Insurers are increasingly going to be held responsible for mitigating the threat of systemic risks, says Jon Guy
By Jon Guy
The eyes of the world will turn to Dubai next week as world leaders gather for the United Nation’s Conference of the Parties 28 (COP28) climate summit.
It is of little surprise that insurers have been keen to set part of the agenda, given the likely role the industry will be asked to play in any future climate solutions.
Tokio Marine Group and Economist Impact have launched a new study into the most prominent risks faced by global cities – and the results do not make good reading for governments across the globe.
The Resilient Cities Index 2023 examined 25 global cities’ ability to evade, withstand and recover from a spectrum of shocks and long-term stresses.
The report warned: “In a world hurtling toward a future where over two-thirds of the global population will reside in cities by 2050, urban areas stand as humanity’s frontline against the unpredictable challenges of the 21st century.”
It added that cities across the world lacked the infrastructure and robust environmental policies needed to combat the worsening impacts of climate change.
London is viewed as one of the most resilient cities in the world, but the report notes it is disproportionately exposed to flood and cyber security risks.
Tokio Marine warned that London was exposed to a range of risks that, through technological advancements or the effects of climate change, may become more pronounced.
Riverine flood risk is cited as a major threat, with London’s lack of cyber security and AI preparedness also a growing concern.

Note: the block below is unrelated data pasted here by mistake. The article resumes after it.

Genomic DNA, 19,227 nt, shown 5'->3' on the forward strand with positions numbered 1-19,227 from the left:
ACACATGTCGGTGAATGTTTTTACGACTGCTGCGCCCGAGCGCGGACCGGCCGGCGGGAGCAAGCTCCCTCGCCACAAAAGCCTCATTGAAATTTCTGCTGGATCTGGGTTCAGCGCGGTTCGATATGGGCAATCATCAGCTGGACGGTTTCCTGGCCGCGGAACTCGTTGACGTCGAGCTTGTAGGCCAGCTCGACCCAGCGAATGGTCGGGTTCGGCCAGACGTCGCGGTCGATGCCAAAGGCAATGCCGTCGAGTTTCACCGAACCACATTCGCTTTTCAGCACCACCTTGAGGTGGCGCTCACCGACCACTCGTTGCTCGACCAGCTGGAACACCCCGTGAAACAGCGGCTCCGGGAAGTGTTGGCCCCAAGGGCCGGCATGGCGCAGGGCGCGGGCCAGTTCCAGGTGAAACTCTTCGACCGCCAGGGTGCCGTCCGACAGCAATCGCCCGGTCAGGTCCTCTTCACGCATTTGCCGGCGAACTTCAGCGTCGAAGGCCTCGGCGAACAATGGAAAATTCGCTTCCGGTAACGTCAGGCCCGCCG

Brad Irick, executive officer of Tokio Marine Group and chief executive of Tokio Marine Kiln, said: “Our research shows that London is clearly on the right path to resilience, but more is to be done if the UK’s capital is able to adapt to the demands that rapidly changing cyber security and artificial intelligence developments bring.
”Insurance can and should facilitate innovation. It has a responsibility to support the technological leaps forward that will be essential to mitigate the greatest challenges which society faces.”
In a nutshell, it is becoming increasingly clear that insurers are recognising they will be called on to play a significant role in facilitating not only resilience, but also adaptation to future systemic risks.
Governments will want to emerge from COP28 with a string of major initiatives and agreements, all of which will be dependent on the buy-in of business.
Those agreements will come with potential costs and exposures that will require public and private sector solutions.
Insurers often say “where there is challenge, there is opportunity”. Given the scale of the challenges, the opportunities must be immense.